Regional | Māori

Ngāti Kahu says enough to desecration of Tokerau beach

“The desecration of our sand dunes has been going on for way too long.”

Hapu on the Karikari Peninsula is calling for a rāhui to protect the unique ecology on beaches like Tokerau.

A meeting was held at Haiti-Tai-Marangai Marae in Whatuwhiwhi to explore a ban on vehicle access to the beach in order to protect the area’s holy sites and animals after Ngti Kahu voiced concerns about environmental degradation to beaches on the Peninsula.

Over the last twenty years, as more people visit this part of the country, the dunes have been affected by motorised vehicles travelling over the dunes. Nina Raharuhi from Haiti-Tai-Marangai Marae says the peninsula has a unique ecology and she has called for the rāhui.

“The desecration of our dunes has been going on for way too long. Within the whole of our peninsula, we have kōiwi, we have whale bones, we have middens, and we have flora and fauna that are unique just to our peninsula.”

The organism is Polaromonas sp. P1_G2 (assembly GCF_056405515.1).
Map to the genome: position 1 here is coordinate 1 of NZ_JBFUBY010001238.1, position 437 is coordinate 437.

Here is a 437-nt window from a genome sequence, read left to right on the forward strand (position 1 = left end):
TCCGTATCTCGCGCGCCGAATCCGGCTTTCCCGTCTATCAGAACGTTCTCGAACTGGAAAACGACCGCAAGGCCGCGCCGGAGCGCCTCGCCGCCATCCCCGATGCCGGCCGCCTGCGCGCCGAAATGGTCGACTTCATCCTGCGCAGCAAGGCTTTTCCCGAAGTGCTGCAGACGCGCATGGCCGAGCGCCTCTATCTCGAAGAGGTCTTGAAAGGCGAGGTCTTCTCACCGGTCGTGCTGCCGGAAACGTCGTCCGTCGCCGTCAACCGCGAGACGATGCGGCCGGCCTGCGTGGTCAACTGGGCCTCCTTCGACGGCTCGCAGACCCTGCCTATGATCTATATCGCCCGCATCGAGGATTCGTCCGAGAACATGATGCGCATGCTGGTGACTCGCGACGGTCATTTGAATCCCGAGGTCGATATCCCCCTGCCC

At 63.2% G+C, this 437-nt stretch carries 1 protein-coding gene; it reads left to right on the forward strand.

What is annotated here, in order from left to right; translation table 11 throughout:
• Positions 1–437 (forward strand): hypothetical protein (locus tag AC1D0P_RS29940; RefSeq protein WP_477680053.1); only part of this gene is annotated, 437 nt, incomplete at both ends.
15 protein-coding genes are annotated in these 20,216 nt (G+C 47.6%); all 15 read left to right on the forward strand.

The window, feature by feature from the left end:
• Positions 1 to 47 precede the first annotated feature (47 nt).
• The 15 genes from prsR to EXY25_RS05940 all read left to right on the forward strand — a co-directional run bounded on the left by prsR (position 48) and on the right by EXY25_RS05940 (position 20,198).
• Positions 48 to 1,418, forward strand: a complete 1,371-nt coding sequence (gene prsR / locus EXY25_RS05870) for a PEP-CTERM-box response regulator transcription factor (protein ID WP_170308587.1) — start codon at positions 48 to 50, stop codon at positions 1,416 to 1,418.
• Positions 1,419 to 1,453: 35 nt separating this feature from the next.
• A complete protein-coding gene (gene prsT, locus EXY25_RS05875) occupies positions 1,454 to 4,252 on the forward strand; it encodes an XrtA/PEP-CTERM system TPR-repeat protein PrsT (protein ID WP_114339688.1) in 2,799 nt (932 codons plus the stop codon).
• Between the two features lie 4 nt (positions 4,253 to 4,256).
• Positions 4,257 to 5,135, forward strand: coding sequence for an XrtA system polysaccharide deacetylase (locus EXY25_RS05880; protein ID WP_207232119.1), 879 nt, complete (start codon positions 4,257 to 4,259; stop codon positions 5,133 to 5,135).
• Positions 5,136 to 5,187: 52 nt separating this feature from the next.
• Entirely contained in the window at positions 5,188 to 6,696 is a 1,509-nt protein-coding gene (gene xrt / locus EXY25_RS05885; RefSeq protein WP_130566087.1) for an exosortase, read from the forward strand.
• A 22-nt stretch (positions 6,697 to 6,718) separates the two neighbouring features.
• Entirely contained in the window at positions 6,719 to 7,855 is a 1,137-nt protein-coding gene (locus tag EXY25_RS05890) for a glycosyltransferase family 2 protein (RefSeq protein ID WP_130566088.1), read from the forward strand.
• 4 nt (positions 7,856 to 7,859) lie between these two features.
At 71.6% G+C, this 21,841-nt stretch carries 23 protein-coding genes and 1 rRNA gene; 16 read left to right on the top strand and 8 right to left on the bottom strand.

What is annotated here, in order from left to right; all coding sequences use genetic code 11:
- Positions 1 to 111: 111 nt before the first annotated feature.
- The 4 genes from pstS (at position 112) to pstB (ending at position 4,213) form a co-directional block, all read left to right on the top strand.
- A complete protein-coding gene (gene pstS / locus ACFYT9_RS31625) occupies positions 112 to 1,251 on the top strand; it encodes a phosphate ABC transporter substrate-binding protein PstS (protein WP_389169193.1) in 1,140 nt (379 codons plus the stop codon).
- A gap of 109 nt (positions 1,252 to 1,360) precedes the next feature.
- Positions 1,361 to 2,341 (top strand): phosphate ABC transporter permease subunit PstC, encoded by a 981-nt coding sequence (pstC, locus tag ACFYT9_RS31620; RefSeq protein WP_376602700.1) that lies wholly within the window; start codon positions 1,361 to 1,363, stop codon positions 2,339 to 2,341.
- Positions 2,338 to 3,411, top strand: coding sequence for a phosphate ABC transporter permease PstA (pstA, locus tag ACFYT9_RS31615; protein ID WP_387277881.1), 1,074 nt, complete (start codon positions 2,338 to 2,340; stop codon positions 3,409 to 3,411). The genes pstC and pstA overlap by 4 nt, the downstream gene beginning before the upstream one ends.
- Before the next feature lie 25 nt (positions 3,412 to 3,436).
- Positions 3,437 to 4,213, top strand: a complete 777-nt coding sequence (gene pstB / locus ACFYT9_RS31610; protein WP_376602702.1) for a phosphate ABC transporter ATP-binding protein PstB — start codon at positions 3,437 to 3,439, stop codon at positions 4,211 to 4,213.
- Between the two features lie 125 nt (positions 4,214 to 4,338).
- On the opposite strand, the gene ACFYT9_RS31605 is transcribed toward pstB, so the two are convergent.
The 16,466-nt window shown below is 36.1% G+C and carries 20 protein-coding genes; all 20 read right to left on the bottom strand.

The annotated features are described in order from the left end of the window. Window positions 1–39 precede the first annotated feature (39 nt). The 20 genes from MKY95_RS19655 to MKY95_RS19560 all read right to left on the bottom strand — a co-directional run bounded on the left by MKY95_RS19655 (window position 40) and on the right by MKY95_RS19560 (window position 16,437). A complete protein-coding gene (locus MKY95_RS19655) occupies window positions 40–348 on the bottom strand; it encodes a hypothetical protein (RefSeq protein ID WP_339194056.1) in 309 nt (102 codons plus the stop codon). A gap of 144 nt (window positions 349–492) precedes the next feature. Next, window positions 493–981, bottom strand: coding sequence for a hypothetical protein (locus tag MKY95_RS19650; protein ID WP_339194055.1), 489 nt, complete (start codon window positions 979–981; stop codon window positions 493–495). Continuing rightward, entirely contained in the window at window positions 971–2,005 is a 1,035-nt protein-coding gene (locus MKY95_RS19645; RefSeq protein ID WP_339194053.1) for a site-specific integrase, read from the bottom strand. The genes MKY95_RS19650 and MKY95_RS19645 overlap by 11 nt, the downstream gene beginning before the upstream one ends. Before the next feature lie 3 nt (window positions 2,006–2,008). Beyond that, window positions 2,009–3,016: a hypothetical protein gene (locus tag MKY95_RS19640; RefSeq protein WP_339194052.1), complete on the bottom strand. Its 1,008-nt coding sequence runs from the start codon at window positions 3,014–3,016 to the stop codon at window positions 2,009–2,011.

“I want to lay a rāhui all through the Karikari Peninsula against motorised vehicles.”

And the battle doesn’t end there. Just this year, hapu say they have been fighting a local landowner after he had destroyed part of the sand dunes so that he could get his boat out to the water.

Kiringāwai Evans from Te Whānau Moana and Te Rorohuri says hapu were initially unaware of the land owner’s actions.

“He has been here since 2019 and we’ve actually been stopping him and opposing his request for development. We are absolutely furious that he is not listening.”

The land owner has been granted consent from the council to construct another accessway. Kiringāwai says that it’s a wāhi tapu.

“With the two accessways he now wants to open, he is creating more flow of cars and traffic there and people are going to the toilet in the sand dunes and leaving toilet paper, there’s rubbish left, there are no facilities. So we are really angry because that’s on our wāhi tapu.”